Procurement and Supply Management organizations have traditionally been highly focused on costs savings and supply continuity. These goals are more important now than ever – and the context for pursing them more complex.
There is a strong tendency for individuals and organizations to hunker down and focus on self-preservation during times of crisis. Unfortunately, this often translates into zero-sum thinking, reduced collaboration, and a lack of creative joint problem-solving – limiting innovation, just when it is most needed.
At many procurement and supply organizations, “innovation” has been understood to be about supplier contribution to new technology or products to drive revenue growth. Often under-emphasized are innovation efforts with suppliers focused on ways to reduce costs, improve efficiencies, and jointly manage uncertainty and risk.
In this webinar, originally presented with ISM, we explore how companies can re-balance their strategic focus to put more emphasis on joint innovation with suppliers during times of turbulence. We share current (and ongoing) research on joint innovation with suppliers, and case studies – with an emphasis on insights and lessons relevant to current dislocation and challenges posed by COVID-19.
On-Demand Webinar Highlights
1. Leading Companies Approach Negotiations Differently
Leading companies realize, on average, 63% more of the value they target through strategic sourcing than do average companies. Three quarters of their negotiations are collaborative, and 75% of leaders report having a formal negotiation process that is “usually” or “always” followed.
2. A “Shared” Approach to Challenges We Face with Suppliers
How can we get the benefits of being a customer of choice? Ask for help from our supplier partners—and reciprocate that, by using not “leverage or pressure tactics, but rather innovation and creativity, to come up with good solutions together.”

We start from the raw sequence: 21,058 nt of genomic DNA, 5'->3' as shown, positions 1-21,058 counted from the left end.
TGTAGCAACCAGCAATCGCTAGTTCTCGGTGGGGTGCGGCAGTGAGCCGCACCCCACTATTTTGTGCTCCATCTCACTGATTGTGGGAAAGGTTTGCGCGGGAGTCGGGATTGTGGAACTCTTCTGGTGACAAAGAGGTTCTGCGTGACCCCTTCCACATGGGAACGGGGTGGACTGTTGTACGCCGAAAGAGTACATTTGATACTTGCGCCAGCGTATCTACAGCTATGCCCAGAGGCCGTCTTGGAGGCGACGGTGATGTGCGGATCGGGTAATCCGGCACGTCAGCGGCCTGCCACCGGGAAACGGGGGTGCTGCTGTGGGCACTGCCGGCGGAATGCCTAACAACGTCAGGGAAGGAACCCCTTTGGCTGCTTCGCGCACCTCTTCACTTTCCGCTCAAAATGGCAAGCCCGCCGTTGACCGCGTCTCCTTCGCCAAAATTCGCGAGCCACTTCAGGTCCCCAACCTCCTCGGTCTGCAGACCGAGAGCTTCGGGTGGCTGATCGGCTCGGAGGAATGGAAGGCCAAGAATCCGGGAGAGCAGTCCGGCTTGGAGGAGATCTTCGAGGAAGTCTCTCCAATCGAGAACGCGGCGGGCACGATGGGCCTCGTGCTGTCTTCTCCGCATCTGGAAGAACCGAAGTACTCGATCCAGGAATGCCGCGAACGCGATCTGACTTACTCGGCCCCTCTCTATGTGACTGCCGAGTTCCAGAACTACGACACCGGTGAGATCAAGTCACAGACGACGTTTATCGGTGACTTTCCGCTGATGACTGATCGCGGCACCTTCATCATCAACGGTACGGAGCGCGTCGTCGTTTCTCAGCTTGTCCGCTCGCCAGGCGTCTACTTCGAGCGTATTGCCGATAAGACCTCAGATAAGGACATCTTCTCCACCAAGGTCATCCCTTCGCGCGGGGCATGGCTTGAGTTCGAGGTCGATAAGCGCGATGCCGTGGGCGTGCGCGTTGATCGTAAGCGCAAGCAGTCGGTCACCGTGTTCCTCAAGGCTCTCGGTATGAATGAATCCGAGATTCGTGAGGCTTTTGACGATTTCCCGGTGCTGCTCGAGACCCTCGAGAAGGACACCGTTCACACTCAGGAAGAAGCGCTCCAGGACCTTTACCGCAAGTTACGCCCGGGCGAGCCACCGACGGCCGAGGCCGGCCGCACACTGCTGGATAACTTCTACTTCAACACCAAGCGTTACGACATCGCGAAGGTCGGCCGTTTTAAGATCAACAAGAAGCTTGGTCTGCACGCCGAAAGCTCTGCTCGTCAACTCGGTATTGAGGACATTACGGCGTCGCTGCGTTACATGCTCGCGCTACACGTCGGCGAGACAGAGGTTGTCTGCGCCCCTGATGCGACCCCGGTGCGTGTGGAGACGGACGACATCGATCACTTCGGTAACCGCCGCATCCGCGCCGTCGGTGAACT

3. A Different Framework for Sourcing Innovation
How do we enable our overall supply management organization to source innovation, not just parts, products, goods, and services? A framework that’s different from, but complementary to, Kraljik’s Matrix lets us analyze a spectrum of sourcing activities, from goods, to services, to solutions, to innovation.
4. “Real Value Comes in the Implementation”
How do leaders realize “significantly more value from their supplier contracts during the course of implementation—as well as more total value targeted by strategic sourcing initiatives? They align and coordinate efforts across multiple supply management disciplines—strategic sourcing, category management, negotiation strategies, and supplier relationship management.
5. When Spirited Disagreement Is a Good Thing
The best collaborative negotiations “have a lot of disagreement, often very spirited,” which we deal with effectively through creativity, commitment, and humility. Embracing this approach, “We’re going to try awfully hard to make sure the outcome is sustainable and beneficial for the supplier as well.”
6. Ensuring Successful Handoff from Sales to Delivery
How can we avoid delivery missteps after a seemingly successful negotiation with sales? Inviting delivery teams—even upstream R&D, product development, and design stakeholders—to participate in negotiations can help to “future-proof” the deal from the outset.